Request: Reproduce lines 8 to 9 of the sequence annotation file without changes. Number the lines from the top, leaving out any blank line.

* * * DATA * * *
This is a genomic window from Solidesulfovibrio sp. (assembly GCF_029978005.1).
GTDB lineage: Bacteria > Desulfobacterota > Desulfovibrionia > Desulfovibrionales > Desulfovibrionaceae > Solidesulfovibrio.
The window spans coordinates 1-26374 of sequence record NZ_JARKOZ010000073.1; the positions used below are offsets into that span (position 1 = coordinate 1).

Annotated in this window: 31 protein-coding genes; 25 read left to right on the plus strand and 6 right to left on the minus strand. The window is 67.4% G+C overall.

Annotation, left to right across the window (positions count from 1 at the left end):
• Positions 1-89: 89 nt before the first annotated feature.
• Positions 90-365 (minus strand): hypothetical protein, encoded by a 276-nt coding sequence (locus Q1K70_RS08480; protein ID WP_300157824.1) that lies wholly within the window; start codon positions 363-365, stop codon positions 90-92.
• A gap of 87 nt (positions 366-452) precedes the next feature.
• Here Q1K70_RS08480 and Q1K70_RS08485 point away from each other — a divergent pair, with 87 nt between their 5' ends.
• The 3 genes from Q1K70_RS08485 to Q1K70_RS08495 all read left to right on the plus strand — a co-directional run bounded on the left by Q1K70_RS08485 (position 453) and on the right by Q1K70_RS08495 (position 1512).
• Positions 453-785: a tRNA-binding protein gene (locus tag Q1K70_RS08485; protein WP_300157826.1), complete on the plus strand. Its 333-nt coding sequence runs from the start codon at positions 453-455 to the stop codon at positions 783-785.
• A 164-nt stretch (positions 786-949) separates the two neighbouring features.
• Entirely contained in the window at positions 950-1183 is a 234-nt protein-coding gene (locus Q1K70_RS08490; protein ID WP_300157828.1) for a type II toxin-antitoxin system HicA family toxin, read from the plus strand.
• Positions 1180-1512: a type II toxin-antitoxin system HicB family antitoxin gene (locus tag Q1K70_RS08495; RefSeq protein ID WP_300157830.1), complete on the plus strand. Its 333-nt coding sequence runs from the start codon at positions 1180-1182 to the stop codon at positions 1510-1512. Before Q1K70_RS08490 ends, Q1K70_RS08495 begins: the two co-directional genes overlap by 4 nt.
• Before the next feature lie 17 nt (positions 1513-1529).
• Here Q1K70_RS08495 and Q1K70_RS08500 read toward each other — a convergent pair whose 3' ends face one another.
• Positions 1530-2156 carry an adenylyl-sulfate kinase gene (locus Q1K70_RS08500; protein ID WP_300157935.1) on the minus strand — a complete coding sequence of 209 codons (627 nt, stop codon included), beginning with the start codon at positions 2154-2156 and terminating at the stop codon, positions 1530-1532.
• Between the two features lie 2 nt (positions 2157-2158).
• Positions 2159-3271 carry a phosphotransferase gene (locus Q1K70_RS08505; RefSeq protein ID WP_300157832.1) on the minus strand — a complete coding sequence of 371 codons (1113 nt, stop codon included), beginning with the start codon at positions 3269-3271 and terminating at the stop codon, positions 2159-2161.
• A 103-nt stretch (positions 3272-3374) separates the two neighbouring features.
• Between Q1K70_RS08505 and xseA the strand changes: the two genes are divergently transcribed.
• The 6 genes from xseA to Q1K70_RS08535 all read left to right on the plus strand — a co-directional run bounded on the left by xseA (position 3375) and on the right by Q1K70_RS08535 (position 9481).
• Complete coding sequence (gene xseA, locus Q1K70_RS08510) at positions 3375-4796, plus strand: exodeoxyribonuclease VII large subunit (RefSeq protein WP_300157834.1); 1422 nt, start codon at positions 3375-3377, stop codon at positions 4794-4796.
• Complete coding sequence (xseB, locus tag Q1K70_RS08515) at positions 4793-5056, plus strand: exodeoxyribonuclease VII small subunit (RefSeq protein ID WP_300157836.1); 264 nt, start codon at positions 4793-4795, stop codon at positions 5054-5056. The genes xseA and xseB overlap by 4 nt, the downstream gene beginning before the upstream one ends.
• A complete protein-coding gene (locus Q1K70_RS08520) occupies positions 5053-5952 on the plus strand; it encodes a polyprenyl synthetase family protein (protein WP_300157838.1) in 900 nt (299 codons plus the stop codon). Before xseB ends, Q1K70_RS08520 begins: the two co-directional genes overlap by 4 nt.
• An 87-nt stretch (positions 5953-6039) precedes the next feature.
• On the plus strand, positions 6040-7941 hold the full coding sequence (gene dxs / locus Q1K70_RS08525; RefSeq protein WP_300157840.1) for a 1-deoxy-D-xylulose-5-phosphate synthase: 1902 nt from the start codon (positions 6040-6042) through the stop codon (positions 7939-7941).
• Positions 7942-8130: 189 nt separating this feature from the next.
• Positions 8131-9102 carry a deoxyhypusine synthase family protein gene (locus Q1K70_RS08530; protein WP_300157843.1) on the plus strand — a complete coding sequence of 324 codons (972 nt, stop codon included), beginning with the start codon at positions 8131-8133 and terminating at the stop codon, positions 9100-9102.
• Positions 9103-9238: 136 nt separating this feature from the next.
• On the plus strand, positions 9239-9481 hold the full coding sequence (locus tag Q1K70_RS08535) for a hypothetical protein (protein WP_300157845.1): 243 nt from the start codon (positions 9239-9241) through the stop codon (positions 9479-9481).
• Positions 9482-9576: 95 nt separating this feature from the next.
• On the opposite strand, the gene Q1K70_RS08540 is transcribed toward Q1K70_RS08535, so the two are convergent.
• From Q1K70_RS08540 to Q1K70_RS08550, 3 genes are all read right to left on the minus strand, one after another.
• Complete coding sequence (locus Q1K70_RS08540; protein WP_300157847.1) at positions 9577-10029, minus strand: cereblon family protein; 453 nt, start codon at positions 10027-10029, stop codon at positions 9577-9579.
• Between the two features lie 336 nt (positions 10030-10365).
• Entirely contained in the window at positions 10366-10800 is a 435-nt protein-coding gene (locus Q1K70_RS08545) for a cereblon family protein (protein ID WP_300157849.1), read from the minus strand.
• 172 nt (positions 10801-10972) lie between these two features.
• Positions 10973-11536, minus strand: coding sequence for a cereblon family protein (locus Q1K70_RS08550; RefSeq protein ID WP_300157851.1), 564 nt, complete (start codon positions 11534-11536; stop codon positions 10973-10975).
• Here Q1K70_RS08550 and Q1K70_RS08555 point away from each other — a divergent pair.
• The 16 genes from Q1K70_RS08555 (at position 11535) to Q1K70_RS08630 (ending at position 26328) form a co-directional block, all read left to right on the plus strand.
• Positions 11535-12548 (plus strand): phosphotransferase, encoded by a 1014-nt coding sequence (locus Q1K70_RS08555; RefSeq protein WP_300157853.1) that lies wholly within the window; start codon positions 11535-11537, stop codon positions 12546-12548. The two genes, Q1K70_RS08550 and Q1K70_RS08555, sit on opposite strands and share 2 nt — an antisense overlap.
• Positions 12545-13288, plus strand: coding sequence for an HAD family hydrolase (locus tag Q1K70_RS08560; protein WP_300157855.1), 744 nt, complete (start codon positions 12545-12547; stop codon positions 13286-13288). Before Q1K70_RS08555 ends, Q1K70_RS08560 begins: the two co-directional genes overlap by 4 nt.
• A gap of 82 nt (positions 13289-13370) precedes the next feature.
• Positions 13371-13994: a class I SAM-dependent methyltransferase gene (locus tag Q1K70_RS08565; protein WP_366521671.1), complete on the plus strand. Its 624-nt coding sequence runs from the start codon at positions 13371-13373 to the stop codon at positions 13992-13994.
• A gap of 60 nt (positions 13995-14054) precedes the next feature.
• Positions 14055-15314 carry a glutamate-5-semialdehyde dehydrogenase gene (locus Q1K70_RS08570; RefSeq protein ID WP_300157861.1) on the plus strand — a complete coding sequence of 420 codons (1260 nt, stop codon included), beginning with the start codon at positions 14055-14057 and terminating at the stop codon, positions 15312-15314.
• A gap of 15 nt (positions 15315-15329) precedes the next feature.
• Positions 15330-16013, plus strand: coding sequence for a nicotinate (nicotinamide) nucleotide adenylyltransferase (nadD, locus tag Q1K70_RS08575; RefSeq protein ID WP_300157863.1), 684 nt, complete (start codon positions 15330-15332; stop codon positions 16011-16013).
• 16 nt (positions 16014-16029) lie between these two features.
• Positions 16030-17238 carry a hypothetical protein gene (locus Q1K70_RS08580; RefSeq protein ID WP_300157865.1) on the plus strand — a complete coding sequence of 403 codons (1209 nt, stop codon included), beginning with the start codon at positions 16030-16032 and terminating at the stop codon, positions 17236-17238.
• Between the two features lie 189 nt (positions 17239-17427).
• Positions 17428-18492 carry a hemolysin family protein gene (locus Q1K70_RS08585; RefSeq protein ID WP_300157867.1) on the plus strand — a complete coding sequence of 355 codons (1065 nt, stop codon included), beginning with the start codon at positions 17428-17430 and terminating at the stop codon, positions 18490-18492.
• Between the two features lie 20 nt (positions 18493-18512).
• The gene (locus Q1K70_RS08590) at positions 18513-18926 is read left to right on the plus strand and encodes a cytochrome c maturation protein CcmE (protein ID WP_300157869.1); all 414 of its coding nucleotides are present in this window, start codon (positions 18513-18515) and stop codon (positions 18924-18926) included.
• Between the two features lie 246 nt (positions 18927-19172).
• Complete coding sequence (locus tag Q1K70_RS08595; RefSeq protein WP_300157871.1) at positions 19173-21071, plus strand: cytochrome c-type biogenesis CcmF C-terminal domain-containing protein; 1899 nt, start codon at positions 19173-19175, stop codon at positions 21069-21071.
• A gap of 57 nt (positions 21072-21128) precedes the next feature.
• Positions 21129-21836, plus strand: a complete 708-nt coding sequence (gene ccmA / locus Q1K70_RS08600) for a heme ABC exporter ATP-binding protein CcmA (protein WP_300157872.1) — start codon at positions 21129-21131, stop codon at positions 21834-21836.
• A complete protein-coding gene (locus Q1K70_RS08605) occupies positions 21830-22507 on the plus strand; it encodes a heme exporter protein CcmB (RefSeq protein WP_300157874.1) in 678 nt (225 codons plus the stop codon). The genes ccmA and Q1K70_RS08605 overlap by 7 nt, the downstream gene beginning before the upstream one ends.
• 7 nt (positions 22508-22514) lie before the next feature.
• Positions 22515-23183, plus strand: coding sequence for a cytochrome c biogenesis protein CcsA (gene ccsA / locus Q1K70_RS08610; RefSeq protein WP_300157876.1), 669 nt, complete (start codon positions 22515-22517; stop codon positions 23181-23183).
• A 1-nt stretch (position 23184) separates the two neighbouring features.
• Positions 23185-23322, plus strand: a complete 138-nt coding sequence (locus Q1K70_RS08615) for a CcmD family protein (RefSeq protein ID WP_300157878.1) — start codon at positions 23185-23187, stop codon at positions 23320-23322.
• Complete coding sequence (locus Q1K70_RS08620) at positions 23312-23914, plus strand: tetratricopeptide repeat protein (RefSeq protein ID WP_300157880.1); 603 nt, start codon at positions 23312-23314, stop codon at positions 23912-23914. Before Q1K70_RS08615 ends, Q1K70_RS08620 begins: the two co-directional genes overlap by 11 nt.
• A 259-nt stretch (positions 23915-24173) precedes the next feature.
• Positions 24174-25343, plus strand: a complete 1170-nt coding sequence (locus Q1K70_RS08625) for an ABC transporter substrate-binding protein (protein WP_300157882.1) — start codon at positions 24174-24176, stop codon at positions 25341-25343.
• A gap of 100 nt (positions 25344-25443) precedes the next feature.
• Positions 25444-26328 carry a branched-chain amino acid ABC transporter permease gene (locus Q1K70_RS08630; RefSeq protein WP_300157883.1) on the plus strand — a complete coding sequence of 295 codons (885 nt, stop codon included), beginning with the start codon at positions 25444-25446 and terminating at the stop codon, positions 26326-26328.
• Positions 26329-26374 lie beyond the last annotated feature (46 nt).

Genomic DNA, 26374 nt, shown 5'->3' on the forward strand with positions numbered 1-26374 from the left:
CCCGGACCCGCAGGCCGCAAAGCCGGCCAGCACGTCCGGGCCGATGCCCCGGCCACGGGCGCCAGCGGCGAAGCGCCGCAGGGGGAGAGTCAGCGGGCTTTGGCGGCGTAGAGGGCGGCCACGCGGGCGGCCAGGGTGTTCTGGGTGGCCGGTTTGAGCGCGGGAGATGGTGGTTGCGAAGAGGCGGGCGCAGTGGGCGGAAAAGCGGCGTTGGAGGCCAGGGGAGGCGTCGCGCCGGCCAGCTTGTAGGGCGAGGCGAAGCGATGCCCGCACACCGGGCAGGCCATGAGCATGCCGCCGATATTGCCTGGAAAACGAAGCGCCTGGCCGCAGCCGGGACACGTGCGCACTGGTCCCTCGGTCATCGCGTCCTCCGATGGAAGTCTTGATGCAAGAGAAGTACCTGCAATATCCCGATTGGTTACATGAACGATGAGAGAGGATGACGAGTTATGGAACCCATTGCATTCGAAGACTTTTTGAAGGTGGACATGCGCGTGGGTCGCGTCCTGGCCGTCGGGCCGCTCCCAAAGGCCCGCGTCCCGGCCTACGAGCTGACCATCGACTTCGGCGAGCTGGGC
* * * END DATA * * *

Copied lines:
• A gap of 87 nt (positions 366-452) precedes the next feature.
• Here Q1K70_RS08480 and Q1K70_RS08485 point away from each other — a divergent pair, with 87 nt between their 5' ends.